In 1999 a thirteen year old called Neil Cicierega made a flash animation mashing his favourite pop culture images with misheard interpretations of music from the original Japanese Pokemon. In doing so he created a new art form which, years later, was given the name Animutation.
One of my favourite animutation artists is Andrew Kepple, in particular his three-part Flash series entitled, Colin Mochrie versus Jesus H. Christ. Here's the youtube version of the first instalment of the series entitled "French Erotic Film"
Despite the Scottish overtones in the Animutation video, the song by Ome Henk is actually in Dutch.
When you’re a guy and you go to the toilet, you need to touch your genitals to point yourself in the right direction. When you’re done it is common practice that you wash your hands after (although studies show that about 20% of adults don’t). My theory is though, for the average person, the hand is actually less clean than their genitals.
Have a think about it, all day you walk around touching grubby door handles and hand rails then you go touch your genitals when you go to the toilet, clean your hand then go handle some germ covered money, open bin lids and go touch yourself in the toilet and make your penis even more germ contaminated. Then you go home and you want your partner to put it in their mouth.
What would be much better would be to wash your hands before you go touch yourself in the toilet. That way the only filth on your genitals is the crusty stuff from the previous night that wouldn't wash off.
Here's a nice sign:
Because the last thing you want is dirty genitals touching your food.
Being Super Friends is one thing, but that's just a little too cosy for my comfort levels. Even with out the creepy expression it's still not the sort of thing you want to walk in on when visiting the Hall of Justice bathroom.
I've had four conversations in the past three weeks involving chilli and chilli sauce, so I decided to do a blog post that includes an example of the Scorville scale.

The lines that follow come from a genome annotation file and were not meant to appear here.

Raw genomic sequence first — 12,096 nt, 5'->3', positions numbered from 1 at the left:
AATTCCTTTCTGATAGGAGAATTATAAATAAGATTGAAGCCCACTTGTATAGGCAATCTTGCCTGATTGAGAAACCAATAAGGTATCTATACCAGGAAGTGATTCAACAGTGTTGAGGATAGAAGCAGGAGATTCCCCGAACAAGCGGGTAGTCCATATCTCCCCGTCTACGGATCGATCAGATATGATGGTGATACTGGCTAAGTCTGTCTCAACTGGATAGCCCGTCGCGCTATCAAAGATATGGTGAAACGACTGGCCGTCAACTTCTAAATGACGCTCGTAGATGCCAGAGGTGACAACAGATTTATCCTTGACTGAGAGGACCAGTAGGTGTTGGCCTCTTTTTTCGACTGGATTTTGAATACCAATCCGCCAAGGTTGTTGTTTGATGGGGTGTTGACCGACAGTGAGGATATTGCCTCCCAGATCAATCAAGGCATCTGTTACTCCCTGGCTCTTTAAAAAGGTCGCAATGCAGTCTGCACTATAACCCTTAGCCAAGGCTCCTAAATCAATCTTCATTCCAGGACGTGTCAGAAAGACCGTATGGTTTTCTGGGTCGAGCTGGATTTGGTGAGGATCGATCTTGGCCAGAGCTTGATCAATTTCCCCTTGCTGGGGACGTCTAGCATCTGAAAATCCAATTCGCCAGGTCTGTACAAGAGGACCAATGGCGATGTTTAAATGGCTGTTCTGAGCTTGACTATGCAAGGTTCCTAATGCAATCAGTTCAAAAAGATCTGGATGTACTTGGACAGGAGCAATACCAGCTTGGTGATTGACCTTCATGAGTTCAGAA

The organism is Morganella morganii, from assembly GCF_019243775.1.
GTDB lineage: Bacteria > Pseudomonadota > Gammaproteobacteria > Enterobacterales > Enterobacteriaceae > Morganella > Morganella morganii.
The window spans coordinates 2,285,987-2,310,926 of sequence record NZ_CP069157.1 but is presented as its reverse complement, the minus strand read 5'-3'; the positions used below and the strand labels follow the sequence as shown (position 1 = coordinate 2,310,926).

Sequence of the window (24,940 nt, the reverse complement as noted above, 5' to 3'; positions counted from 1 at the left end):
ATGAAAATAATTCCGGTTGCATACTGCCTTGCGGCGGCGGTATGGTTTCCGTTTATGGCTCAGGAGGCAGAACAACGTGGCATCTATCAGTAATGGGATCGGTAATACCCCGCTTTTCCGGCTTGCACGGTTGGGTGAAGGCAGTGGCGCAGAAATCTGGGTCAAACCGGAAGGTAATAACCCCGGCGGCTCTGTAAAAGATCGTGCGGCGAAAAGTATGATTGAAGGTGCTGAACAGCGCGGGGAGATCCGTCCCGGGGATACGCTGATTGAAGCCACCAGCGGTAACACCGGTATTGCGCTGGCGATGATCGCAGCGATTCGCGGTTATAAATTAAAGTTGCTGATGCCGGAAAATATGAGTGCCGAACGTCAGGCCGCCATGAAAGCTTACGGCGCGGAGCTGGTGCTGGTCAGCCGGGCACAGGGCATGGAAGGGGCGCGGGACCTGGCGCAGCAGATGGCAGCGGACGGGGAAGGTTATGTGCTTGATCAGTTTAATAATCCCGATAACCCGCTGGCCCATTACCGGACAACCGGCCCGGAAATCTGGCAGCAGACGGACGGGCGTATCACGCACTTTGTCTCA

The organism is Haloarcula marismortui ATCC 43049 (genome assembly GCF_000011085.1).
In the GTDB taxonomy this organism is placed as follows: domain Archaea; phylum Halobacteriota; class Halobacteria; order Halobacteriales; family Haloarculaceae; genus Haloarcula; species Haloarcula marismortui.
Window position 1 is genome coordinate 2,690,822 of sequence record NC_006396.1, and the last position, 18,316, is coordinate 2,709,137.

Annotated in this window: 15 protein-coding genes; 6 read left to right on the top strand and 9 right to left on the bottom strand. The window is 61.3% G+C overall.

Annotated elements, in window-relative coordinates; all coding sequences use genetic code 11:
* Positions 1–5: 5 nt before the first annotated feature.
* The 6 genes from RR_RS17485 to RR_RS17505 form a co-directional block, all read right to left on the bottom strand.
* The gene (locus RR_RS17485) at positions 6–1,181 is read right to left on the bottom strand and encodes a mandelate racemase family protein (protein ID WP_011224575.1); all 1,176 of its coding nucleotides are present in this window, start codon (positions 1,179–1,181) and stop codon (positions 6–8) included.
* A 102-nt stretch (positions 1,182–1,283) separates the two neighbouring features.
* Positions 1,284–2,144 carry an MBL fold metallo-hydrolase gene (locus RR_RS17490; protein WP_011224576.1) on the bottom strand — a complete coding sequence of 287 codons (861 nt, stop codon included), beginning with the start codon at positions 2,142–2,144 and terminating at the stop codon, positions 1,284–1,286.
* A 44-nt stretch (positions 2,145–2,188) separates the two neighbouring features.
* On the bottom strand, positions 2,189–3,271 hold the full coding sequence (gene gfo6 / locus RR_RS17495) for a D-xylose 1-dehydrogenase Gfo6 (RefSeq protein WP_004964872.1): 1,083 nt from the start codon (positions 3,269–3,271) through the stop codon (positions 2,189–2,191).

The Scoville scale is a measurement of the spicy heat of a chilli pepper. The number of Scoville heat units indicates the amount of capsaicin present in a chilli or chilli sauce. Capsaicin is the chemical compound that stimulates the nerve endings in the skin and create the burning sensation. The Scorville scale measures chilli peppers and their products by how much water is required to dilute the capsaicin. Due to variations in growing conditions, soil and weather, etc, the heat scale can vary between harvests.
Here's a small selection of chilli peppers and their Scorville rating.
Capsaicinoids are not soluble in water, but very soluble in fats, oils and alcohol, this is why drinking water won't stop the burn. To get some relief from a chilli burn, drink milk or eat ice-cream. Milk contains casein, a substance that surrounds and washes away the fatty capsaicin molecules the same way that soap washes away grease.
When you eat chilli you experience the burn as the capsaicin binds to receptors in your mouth, but the rest of the gastro intestinal tract are not lined with the same receptors and hence you do not experience burning as the hot meal makes its way through you. Capsaicin is not broken down completely by digestion so what exits through the back door still contains a reasonable amount of the chemical.
Where the intestinal tract ends (you know which part I'm talking about) there are large numbers of nerve receptors which is why you get ring burn the following day. If it gets too bad you could make yourself an icecream enema. But the important thing is that you don't start dragging your arse around on the dining room carpet like your pet.